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Live Rounds Ian Hay

The Trivial Round

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Table Of Contents: The First Hundred Thousand

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The party steals out. The night is very still, and a young and inexperienced moon is making a somewhat premature appearance behind the Bosche trenches. The ground is covered with weedy grass--disappointed hay--which makes silent progress a fairly simple matter. The bombers move forward in extended order searching for the saphead. Simson, in the centre, pauses occasionally to listen, and his well-drilled line pauses with him. Sergeant Carfrae calls stertorously upon the left. Out on the right is young M'Snape, tingling.

They are half-way across now, and the moon is marking time behind a cloud.

Suddenly there steals to the ears of M'Snape--apparently from the recesses of the earth just in front of him--a deep, hollow sound, the sound of men talking in some cavernous space. He stops dead, and signals to his companions to do likewise. Then he listens again. Yes, he can distinctly hear guttural voices, and an occasional clink, clink. The saphead has been reached, and digging operations are in progress.

A whispered order comes down the line that M'Snape is to "investigate." He wriggles forward until his progress is arrested by a stunted bush. Very stealthily he rises to his knees and peers over. As he does so, a chance star-shell bursts squarely over him, and comes sizzling officiously down almost on to his back. His head drops like a stone into the bush, but not before the ghostly magnesium flare has shown him what he came out to see--a deep shell-crater. The crater is full of Germans. They look like grey beetles in a trap, and are busy with pick and shovel, apparently "improving" the crater and connecting it with their own fire-trenches. They have no sentry out. Dormitat Homerus.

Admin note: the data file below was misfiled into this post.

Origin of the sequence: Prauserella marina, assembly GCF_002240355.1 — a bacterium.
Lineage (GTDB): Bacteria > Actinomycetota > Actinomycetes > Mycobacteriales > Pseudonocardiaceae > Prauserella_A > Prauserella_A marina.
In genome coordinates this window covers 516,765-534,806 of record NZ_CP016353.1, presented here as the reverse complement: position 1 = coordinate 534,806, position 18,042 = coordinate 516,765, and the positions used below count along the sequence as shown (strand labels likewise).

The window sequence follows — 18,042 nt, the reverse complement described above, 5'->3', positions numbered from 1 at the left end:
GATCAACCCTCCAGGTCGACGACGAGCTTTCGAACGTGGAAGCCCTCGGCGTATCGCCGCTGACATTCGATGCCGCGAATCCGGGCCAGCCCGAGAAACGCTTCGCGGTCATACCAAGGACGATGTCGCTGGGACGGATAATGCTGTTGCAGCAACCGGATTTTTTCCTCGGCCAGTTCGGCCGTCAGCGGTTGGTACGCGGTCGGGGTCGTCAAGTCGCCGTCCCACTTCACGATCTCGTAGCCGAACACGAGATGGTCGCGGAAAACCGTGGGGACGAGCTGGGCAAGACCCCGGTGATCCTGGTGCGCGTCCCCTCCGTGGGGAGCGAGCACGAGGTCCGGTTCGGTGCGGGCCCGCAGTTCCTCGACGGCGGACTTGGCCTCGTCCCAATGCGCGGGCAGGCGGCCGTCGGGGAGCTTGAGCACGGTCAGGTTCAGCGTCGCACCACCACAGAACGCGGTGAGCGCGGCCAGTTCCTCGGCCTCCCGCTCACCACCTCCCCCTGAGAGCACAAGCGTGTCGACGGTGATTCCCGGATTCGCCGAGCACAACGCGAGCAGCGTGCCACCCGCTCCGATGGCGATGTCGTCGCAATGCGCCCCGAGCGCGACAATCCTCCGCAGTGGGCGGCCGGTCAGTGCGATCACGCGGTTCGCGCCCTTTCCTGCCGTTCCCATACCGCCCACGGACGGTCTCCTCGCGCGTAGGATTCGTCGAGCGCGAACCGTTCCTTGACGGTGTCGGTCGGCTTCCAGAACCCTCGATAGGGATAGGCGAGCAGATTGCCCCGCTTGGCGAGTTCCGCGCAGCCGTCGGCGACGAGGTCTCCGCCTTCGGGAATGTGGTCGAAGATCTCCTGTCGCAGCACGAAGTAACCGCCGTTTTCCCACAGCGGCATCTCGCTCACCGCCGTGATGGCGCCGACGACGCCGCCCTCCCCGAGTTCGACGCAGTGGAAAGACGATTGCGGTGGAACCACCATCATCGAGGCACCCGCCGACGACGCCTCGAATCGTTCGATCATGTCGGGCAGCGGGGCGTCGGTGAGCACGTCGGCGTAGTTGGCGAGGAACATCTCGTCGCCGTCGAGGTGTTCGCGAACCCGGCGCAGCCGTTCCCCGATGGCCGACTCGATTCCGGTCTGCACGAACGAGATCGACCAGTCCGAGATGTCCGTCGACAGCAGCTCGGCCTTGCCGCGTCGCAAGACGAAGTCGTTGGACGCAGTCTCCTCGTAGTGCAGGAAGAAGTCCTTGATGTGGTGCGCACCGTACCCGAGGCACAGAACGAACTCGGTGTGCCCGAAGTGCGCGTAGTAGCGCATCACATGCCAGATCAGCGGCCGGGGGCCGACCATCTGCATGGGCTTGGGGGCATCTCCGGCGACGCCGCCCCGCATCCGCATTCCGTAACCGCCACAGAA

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M'Snape worms his way back, and reports. Then, in accordance with an oft-rehearsed scheme, the bombing party forms itself into an arc of a circle at a radius of some twenty yards from the stunted bush. (Not the least of the arts of bomb-throwing is to keep out of range of your own bombs.) Every man's hand steals to his pocketed belt. Next moment Simson flings the first bomb. It flies fairly into the middle of the crater.

Half a dozen more go swirling after it. There is a shattering roar; a cloud of smoke; a muffled rush, of feet; silence; some groans. Almost simultaneously the German trenches are in an uproar. A dozen star-shells leap to the sky; there is a hurried outburst of rifle fire; a machine-gun begins to patter out a stuttering malediction.

Meanwhile our friends, who have exhibited no pedantic anxiety to remain and behold the result of their labours, are lying upon their stomachs in a convenient fold in the ground, waiting patiently until such time as it shall be feasible to complete their homeward journey.

Half an hour later they do so, and roll one by one over the parapet into the trench. Casualties are slight. Private Nimmo has a bullet-wound in the calf of his leg, and Sergeant Carfrae, whom Nature does not permit to lie as flat as the others, will require some repairs to the pleats of his kilt.

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The First Hundred Thousand
Ian Hay

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